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Readership: Linguists and philosophers of language from graduate level and above.
Angelika Kratzer, Professor of Linguistics, University of Massachusetts at Amherst
Angelika Kratzer was educated at the Universities of Munich, Konstanz, Heidelberg and Wellington/New Zealand and is Professor of Linguistics at the University of Massachusetts at Amherst. Her areas of specialization are semantics and the syntax/semantics interface. Research interests include event and situation semantics, context dependency, modals and conditionals, argument structure, verbal inflectional morphology, cross-linguistic quantification, the typology of pronouns, and meaning and intonation. With Irene Heim,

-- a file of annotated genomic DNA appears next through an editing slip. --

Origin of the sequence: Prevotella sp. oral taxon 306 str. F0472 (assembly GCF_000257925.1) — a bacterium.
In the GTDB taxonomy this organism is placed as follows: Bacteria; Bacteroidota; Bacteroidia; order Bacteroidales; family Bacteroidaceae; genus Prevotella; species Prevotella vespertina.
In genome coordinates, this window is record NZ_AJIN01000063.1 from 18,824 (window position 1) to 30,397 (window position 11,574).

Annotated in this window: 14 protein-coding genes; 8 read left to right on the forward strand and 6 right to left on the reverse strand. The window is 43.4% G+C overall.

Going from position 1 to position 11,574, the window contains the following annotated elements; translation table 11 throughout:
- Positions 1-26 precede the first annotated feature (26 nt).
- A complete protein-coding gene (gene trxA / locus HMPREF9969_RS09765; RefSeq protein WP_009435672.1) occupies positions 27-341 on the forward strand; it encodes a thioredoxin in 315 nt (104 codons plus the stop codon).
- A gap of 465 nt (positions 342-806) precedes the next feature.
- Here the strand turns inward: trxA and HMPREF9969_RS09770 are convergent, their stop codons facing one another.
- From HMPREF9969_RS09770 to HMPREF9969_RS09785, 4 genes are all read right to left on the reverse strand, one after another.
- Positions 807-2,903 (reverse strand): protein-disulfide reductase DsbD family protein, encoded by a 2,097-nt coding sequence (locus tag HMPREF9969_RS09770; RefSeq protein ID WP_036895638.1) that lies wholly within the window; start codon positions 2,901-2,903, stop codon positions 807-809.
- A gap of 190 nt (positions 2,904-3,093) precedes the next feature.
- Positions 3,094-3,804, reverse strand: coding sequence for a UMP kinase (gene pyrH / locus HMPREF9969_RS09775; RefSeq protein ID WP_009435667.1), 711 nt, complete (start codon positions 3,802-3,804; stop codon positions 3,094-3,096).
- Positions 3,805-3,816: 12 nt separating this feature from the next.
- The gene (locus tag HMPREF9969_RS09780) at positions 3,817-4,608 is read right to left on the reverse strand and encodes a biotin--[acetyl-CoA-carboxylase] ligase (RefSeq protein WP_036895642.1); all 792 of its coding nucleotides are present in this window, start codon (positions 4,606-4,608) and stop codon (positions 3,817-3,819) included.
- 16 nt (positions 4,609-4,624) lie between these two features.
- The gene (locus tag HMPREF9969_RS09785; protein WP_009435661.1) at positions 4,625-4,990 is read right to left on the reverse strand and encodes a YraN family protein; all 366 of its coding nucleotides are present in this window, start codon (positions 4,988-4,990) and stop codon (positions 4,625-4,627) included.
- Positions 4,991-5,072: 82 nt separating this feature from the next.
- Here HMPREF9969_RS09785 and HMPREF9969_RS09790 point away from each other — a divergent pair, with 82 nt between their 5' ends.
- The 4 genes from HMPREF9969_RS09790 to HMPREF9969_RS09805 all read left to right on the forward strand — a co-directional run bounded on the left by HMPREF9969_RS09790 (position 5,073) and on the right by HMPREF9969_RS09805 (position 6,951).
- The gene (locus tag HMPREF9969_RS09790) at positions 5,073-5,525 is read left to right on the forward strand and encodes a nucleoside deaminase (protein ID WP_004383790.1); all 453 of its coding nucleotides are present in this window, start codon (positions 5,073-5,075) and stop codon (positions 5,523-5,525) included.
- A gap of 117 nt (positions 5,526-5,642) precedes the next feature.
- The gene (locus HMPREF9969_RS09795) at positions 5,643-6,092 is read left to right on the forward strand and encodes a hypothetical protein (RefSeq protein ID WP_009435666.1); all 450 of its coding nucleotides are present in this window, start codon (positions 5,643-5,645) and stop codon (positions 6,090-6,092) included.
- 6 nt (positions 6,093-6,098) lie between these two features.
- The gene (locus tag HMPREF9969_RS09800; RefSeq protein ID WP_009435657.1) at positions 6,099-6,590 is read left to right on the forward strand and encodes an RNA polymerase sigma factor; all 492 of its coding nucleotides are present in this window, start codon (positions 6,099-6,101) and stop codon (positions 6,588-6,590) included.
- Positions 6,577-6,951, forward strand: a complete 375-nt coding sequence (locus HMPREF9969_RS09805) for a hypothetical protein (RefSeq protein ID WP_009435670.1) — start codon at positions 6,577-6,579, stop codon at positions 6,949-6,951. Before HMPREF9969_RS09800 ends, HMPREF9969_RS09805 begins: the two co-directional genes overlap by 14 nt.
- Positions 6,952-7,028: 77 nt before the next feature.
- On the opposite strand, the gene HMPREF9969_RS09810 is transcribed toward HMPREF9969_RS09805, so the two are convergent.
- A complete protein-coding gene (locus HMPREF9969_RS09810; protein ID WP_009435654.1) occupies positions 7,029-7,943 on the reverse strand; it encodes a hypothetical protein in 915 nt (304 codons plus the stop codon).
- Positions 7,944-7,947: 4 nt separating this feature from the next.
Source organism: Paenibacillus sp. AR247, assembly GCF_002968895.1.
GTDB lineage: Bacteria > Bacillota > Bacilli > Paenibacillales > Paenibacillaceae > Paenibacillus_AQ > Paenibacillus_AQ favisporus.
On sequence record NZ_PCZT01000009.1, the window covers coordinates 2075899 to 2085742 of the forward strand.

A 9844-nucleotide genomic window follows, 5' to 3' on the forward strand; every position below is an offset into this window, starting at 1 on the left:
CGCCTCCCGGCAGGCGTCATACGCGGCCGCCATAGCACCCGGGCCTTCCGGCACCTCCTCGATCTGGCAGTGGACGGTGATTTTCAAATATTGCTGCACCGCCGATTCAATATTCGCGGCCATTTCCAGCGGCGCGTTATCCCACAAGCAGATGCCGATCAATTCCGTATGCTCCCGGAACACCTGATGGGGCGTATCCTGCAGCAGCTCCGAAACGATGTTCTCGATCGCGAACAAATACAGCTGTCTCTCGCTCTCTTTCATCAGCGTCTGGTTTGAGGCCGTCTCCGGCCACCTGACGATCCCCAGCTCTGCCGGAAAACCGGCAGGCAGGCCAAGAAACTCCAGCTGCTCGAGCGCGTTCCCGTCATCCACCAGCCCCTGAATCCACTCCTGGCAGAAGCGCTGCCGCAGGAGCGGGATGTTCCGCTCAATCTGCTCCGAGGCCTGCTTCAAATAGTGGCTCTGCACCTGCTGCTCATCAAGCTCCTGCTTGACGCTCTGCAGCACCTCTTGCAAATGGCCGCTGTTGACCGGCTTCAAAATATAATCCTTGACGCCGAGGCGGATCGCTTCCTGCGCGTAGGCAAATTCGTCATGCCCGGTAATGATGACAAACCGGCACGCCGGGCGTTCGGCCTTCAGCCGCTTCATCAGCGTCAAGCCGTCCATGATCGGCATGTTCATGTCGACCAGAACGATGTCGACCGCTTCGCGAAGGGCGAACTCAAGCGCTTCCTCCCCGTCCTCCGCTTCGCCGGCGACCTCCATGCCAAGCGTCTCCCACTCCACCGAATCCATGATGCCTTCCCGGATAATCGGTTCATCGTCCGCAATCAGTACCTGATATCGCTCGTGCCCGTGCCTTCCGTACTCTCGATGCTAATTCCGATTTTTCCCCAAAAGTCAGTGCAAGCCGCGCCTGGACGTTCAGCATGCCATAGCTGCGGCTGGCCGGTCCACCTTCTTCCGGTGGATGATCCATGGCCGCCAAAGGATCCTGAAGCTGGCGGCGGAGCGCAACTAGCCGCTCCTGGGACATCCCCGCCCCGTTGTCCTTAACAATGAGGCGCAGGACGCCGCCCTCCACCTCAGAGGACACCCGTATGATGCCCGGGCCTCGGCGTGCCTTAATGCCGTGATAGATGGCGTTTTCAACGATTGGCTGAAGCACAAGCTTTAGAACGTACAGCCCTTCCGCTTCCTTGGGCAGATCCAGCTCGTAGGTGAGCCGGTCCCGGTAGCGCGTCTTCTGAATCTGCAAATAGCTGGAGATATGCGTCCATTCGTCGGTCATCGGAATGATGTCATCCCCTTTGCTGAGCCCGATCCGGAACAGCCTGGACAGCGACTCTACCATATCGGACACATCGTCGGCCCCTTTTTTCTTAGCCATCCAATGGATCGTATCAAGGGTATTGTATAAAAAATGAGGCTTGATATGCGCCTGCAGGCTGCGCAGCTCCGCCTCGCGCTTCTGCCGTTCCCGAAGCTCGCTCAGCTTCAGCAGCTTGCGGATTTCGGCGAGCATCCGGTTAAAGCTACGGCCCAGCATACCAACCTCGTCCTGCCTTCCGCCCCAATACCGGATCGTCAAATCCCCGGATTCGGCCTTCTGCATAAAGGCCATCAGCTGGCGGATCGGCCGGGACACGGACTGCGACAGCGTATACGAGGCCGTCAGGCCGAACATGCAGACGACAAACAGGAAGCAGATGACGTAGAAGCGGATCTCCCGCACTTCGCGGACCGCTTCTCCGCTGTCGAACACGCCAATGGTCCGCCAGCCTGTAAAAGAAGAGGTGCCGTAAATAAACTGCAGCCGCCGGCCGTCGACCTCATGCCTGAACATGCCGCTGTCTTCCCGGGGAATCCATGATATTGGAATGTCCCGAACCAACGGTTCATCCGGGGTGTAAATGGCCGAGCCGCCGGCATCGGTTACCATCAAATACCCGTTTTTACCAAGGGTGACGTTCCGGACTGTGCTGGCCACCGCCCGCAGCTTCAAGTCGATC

Angelika Kratzer is co-author of Semantics and Generative Grammar (Blackwell, 1998) and co-founder and co-editor of Natural Language Semantics.
"An indispensible resource." - François Recanati, Institut Jean Nicod
"This book is a treasure of the puzzles, illustrations, and parables that have shaped the modern view of the language of modals and conditionals. It defines the standard against which all theorizing on the subject is to be measured. A classic." - Barry Schein, University of Southern California
"This work collects and dramatically expands upon Angelika Kratzer's now classic papers. There is scarcely an area of philosophy that remains or will remain untouched by their influence." - Jason Stanley, Rutgers University
1: What Must and Can Must and Can Mean
2: The Notional Category of Modality
3: Partition and Revision: The Semantics of Counterfactuals
5: An Investigation of the Lumps of Thought
6: Facts: Particulars or Information Units?